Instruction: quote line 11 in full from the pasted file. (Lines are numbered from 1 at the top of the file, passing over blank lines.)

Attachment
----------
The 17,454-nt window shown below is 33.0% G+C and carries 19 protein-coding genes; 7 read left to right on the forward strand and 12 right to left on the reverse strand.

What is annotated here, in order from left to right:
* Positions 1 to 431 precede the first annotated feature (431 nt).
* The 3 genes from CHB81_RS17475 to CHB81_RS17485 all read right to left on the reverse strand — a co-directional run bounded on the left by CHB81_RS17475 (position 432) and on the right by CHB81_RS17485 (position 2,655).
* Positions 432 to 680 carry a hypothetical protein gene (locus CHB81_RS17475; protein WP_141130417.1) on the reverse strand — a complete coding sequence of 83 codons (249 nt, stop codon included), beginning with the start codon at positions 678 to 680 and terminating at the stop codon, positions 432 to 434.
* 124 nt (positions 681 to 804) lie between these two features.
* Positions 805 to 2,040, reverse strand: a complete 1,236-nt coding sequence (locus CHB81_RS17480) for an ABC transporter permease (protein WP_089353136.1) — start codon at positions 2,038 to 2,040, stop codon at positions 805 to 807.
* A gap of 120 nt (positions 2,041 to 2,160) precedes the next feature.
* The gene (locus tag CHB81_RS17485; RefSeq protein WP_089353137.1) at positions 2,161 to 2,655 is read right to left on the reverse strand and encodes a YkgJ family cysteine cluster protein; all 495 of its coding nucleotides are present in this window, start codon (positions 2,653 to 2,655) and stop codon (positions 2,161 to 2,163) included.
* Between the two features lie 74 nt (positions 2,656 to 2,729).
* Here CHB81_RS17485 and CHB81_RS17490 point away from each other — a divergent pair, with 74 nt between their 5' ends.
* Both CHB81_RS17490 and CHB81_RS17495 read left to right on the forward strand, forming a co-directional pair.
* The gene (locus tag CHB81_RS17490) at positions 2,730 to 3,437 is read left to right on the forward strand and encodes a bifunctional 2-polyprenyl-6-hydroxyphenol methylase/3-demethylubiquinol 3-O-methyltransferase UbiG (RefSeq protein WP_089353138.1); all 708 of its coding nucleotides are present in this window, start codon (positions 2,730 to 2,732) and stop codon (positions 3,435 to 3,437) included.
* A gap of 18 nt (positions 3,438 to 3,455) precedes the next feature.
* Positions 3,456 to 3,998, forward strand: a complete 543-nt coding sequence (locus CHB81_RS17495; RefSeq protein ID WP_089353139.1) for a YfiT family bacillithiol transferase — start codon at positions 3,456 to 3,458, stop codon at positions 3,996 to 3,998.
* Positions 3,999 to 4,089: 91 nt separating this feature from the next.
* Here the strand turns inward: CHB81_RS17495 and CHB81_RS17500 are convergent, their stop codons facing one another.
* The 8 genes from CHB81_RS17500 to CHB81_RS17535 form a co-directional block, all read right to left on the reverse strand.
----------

* Here CHB81_RS17485 and CHB81_RS17490 point away from each other — a divergent pair, with 74 nt between their 5' ends.